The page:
State Superintendent of Education speaks to Rotary Club

Published 4:45 am Wednesday, October 18, 2023

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Alabama Superintendent of Education Dr. Eric Mackey spoke to the Selma Rotary Club on Monday.

A crowd at Cornerstone Presbyterian Church heard Mackey discuss current and former educators at Selma City Schools and Dallas County Schools.

Mackey praised the hard work and dedication of District 5 State Board Representative Dr. Tonya Chestnut, whose area includes Dallas County, along with Autauga, Bullock, Choctaw, Clarke, Elmore, Lowndes, Macon, Marengo, Mobile, Monroe, Montgomery, Perry, Sumter, Washington, and Willcox counties.

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“I did not know her momma was a teacher at Knoxville Elementary School,” Mackey said. “She’s in a big District and puts a lot of miles on her car. She does a good job in District 5.”

Chestnut, who introduced Mackey to the audience, returned the compliment, saying he has a passion for helping children secure a bright future.

Mackey also recalled having lunch with Donald Jefferson in Selma.

“I met Donald Jefferson when he was Selma City Schools Superintendent,” Mackey said. “But I could never finish eating lunch with Jefferson. We were in the Golden Ranch Restaurant one time, and we couldn’t finish eating because people always came up to talk to him.”

Mackey took a serious approach to discussing education with the audience, which included Superintendents Dr. Zickeyous Byrd of Selma City Schools and Anthony Sampson of Dallas County Schools. Select students from Selma High, Southside, Keith, and Dallas County also attended the event.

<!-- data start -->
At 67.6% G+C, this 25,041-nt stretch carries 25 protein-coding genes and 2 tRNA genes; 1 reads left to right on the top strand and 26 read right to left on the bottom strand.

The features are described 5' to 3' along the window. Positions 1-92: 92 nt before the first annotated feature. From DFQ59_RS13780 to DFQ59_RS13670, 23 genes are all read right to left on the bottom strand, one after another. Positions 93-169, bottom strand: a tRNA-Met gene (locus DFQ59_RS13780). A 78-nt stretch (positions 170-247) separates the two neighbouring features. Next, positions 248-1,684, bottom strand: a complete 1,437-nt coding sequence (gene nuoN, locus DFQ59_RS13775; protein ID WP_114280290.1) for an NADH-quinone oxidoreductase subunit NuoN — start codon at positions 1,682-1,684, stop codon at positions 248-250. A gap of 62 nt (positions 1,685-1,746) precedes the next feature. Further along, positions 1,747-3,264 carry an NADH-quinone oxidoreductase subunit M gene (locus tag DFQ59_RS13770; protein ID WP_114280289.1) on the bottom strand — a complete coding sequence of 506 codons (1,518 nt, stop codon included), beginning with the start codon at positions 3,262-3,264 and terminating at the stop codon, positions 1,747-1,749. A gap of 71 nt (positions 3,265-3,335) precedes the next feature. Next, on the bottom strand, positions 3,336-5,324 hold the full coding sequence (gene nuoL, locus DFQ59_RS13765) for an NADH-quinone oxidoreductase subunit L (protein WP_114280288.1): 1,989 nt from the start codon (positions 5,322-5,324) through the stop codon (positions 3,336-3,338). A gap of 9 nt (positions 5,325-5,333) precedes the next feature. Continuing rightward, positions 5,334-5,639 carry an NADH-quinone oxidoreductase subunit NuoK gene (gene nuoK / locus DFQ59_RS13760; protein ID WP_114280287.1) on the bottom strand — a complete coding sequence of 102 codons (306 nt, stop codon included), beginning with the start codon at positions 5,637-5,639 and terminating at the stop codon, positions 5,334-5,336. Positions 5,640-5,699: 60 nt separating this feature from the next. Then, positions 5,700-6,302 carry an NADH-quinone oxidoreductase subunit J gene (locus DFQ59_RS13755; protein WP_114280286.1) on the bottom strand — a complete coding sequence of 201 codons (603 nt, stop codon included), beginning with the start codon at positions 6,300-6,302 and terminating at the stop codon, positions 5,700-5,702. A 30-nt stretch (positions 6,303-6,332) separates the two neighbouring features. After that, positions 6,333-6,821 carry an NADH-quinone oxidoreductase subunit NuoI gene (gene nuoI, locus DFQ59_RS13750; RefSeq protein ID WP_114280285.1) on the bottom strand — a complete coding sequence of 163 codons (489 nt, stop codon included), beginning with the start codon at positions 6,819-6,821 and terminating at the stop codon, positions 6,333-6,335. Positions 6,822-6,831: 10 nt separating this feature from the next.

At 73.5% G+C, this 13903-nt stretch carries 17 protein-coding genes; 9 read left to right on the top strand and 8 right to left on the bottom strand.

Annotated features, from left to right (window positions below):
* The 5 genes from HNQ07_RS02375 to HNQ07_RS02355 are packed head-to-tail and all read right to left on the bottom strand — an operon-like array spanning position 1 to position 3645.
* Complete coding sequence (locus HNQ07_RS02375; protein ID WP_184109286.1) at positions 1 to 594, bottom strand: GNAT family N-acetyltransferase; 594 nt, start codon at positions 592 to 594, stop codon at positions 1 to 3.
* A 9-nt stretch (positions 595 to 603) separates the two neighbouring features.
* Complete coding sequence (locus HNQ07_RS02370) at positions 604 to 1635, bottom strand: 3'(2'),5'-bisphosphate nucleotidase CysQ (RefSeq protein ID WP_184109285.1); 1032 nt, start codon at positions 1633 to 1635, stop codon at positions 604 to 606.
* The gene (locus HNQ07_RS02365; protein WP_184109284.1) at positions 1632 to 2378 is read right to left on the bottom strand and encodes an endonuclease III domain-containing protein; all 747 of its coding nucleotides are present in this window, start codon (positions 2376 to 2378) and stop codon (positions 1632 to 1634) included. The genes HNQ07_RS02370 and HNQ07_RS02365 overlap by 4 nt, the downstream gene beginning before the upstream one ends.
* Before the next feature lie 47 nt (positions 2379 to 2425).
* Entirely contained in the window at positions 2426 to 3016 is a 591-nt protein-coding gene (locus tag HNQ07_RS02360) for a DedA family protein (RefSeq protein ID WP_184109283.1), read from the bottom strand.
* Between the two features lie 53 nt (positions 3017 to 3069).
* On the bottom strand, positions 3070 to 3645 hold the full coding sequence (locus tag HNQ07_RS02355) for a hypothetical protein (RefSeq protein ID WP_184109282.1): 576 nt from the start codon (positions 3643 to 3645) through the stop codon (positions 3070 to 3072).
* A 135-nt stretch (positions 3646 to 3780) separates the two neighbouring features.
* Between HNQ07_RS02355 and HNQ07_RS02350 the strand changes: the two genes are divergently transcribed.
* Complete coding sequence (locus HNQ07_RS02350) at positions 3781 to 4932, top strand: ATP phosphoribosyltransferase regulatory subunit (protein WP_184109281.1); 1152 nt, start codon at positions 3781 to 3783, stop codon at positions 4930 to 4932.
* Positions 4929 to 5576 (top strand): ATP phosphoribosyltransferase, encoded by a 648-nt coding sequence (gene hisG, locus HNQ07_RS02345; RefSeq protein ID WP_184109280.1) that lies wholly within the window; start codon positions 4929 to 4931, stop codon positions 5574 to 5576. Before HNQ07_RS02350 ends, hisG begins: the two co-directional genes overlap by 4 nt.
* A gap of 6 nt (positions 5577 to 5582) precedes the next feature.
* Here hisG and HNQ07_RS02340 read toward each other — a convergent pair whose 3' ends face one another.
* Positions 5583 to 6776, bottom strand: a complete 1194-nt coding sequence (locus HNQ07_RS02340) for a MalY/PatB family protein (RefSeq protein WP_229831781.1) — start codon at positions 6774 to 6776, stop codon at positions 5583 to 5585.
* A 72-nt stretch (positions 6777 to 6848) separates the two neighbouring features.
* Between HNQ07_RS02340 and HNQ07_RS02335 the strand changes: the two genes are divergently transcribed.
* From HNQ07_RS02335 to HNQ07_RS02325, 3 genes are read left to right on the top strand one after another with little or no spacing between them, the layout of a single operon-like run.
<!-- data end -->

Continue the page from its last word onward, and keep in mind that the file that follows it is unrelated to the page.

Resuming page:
“Every choice you make either opens a door or closes a door,” Mackey said. “Commit yourself, then apply yourself, and you’ll make it, “Stay engaged in schools and bring others along with you.”

Married with three adult sons, Mackey continued to stress the importance of education. Mackey is a former Science Teacher and Elementary School Principal.

“Our motto is, every child, every chance, every day,” Mackey said. “Our mission is to make sure students set goals and get an education, but students must make their own choices.”

Mackey said that three career fields are the future for students: high-tech digital, manufacturing, and agriculture.

He also encouraged students to take math more seriously in the future.

“We’re going to get 900 math coaches in schools’ kindergarten through fifth grade [classes] in the state,” Mackey said. “A lot of jobs will have a lot of math in them.’